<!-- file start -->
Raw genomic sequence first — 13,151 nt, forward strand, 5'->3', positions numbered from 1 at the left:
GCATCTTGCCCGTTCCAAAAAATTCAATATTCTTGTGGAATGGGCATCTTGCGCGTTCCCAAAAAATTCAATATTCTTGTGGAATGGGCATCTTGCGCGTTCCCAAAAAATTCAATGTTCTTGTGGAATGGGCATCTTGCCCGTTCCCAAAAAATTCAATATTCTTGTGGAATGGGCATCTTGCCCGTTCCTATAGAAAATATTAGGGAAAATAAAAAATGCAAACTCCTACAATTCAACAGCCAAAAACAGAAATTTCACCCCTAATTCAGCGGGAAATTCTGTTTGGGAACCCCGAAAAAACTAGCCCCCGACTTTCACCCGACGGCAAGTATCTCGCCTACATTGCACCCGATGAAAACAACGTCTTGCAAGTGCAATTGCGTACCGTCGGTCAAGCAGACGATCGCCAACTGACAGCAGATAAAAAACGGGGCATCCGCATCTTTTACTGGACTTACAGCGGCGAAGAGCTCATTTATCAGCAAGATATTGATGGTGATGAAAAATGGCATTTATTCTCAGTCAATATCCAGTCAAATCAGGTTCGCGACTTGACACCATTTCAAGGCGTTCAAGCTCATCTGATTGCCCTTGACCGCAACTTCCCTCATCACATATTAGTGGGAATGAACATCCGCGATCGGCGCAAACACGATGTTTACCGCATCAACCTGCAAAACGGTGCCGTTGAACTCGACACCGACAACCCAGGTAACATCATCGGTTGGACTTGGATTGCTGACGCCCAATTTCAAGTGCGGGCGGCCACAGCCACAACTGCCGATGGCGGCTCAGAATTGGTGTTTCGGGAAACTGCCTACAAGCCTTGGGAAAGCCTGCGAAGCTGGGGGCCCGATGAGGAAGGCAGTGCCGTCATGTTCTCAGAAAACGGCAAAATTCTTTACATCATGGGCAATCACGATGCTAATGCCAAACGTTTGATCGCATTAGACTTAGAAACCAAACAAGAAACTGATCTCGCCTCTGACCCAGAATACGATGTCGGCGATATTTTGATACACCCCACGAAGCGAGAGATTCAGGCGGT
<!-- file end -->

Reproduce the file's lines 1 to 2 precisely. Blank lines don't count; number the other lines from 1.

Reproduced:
Raw genomic sequence first — 13,151 nt, forward strand, 5'->3', positions numbered from 1 at the left:
GCATCTTGCCCGTTCCAAAAAATTCAATATTCTTGTGGAATGGGCATCTTGCGCGTTCCCAAAAAATTCAATATTCTTGTGGAATGGGCATCTTGCGCGTTCCCAAAAAATTCAATGTTCTTGTGGAATGGGCATCTTGCCCGTTCCCAAAAAATTCAATATTCTTGTGGAATGGGCATCTTGCCCGTTCCTATAGAAAATATTAGGGAAAATAAAAAATGCAAACTCCTACAATTCAACAGCCAAAAACAGAAATTTCACCCCTAATTCAGCGGGAAATTCTGTTTGGGAACCCCGAAAAAACTAGCCCCCGACTTTCACCCGACGGCAAGTATCTCGCCTACATTGCACCCGATGAAAACAACGTCTTGCAAGTGCAATTGCGTACCGTCGGTCAAGCAGACGATCGCCAACTGACAGCAGATAAAAAACGGGGCATCCGCATCTTTTACTGGACTTACAGCGGCGAAGAGCTCATTTATCAGCAAGATATTGATGGTGATGAAAAATGGCATTTATTCTCAGTCAATATCCAGTCAAATCAGGTTCGCGACTTGACACCATTTCAAGGCGTTCAAGCTCATCTGATTGCCCTTGACCGCAACTTCCCTCATCACATATTAGTGGGAATGAACATCCGCGATCGGCGCAAACACGATGTTTACCGCATCAACCTGCAAAACGGTGCCGTTGAACTCGACACCGACAACCCAGGTAACATCATCGGTTGGACTTGGATTGCTGACGCCCAATTTCAAGTGCGGGCGGCCACAGCCACAACTGCCGATGGCGGCTCAGAATTGGTGTTTCGGGAAACTGCCTACAAGCCTTGGGAAAGCCTGCGAAGCTGGGGGCCCGATGAGGAAGGCAGTGCCGTCATGTTCTCAGAAAACGGCAAAATTCTTTACATCATGGGCAATCACGATGCTAATGCCAAACGTTTGATCGCATTAGACTTAGAAACCAAACAAGAAACTGATCTCGCCTCTGACCCAGAATACGATGTCGGCGATATTTTGATACACCCCACGAAGCGAGAGATTCAGGCGGT